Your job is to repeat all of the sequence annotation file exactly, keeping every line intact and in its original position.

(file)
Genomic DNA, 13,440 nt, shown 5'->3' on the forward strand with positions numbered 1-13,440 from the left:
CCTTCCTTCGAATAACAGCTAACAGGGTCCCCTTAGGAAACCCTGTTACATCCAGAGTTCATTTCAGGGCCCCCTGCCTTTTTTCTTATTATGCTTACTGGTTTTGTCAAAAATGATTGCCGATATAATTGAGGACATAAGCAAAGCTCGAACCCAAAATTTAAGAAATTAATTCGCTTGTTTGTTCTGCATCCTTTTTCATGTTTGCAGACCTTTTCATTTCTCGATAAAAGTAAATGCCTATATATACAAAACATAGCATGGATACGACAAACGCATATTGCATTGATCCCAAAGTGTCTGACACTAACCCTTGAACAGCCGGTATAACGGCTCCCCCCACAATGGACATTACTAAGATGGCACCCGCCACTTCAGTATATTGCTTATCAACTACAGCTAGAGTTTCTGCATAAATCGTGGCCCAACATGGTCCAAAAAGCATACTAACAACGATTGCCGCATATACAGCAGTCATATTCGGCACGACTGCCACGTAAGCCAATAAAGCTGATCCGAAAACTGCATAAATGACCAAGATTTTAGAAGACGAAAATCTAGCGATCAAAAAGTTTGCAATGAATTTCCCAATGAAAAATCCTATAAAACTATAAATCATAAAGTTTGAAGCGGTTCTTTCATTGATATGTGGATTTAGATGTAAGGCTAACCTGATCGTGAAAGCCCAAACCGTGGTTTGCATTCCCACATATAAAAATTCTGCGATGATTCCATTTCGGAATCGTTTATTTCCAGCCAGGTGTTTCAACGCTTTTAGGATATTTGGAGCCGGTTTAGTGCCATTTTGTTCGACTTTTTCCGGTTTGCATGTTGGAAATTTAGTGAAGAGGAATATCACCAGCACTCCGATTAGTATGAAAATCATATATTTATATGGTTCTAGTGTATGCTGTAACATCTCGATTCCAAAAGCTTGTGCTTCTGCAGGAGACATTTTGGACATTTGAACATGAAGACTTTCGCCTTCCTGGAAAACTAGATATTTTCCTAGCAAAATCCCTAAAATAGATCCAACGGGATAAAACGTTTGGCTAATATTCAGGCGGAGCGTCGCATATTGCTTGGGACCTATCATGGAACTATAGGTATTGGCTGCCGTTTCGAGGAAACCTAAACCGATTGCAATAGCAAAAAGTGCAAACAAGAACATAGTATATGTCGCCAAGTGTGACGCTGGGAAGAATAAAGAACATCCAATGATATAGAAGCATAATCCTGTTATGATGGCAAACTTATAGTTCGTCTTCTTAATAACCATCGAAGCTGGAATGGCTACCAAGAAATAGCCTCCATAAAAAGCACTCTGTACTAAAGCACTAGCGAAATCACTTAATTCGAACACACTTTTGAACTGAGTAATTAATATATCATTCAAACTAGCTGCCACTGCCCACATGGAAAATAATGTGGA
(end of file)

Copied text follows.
Genomic DNA, 13,440 nt, shown 5'->3' on the forward strand with positions numbered 1-13,440 from the left:
CCTTCCTTCGAATAACAGCTAACAGGGTCCCCTTAGGAAACCCTGTTACATCCAGAGTTCATTTCAGGGCCCCCTGCCTTTTTTCTTATTATGCTTACTGGTTTTGTCAAAAATGATTGCCGATATAATTGAGGACATAAGCAAAGCTCGAACCCAAAATTTAAGAAATTAATTCGCTTGTTTGTTCTGCATCCTTTTTCATGTTTGCAGACCTTTTCATTTCTCGATAAAAGTAAATGCCTATATATACAAAACATAGCATGGATACGACAAACGCATATTGCATTGATCCCAAAGTGTCTGACACTAACCCTTGAACAGCCGGTATAACGGCTCCCCCCACAATGGACATTACTAAGATGGCACCCGCCACTTCAGTATATTGCTTATCAACTACAGCTAGAGTTTCTGCATAAATCGTGGCCCAACATGGTCCAAAAAGCATACTAACAACGATTGCCGCATATACAGCAGTCATATTCGGCACGACTGCCACGTAAGCCAATAAAGCTGATCCGAAAACTGCATAAATGACCAAGATTTTAGAAGACGAAAATCTAGCGATCAAAAAGTTTGCAATGAATTTCCCAATGAAAAATCCTATAAAACTATAAATCATAAAGTTTGAAGCGGTTCTTTCATTGATATGTGGATTTAGATGTAAGGCTAACCTGATCGTGAAAGCCCAAACCGTGGTTTGCATTCCCACATATAAAAATTCTGCGATGATTCCATTTCGGAATCGTTTATTTCCAGCCAGGTGTTTCAACGCTTTTAGGATATTTGGAGCCGGTTTAGTGCCATTTTGTTCGACTTTTTCCGGTTTGCATGTTGGAAATTTAGTGAAGAGGAATATCACCAGCACTCCGATTAGTATGAAAATCATATATTTATATGGTTCTAGTGTATGCTGTAACATCTCGATTCCAAAAGCTTGTGCTTCTGCAGGAGACATTTTGGACATTTGAACATGAAGACTTTCGCCTTCCTGGAAAACTAGATATTTTCCTAGCAAAATCCCTAAAATAGATCCAACGGGATAAAACGTTTGGCTAATATTCAGGCGGAGCGTCGCATATTGCTTGGGACCTATCATGGAACTATAGGTATTGGCTGCCGTTTCGAGGAAACCTAAACCGATTGCAATAGCAAAAAGTGCAAACAAGAACATAGTATATGTCGCCAAGTGTGACGCTGGGAAGAATAAAGAACATCCAATGATATAGAAGCATAATCCTGTTATGATGGCAAACTTATAGTTCGTCTTCTTAATAACCATCGAAGCTGGAATGGCTACCAAGAAATAGCCTCCATAAAAAGCACTCTGTACTAAAGCACTAGCGAAATCACTTAATTCGAACACACTTTTGAACTGAGTAATTAATATATCATTCAAACTAGCTGCCACTGCCCACATGGAAAATAATGTGGA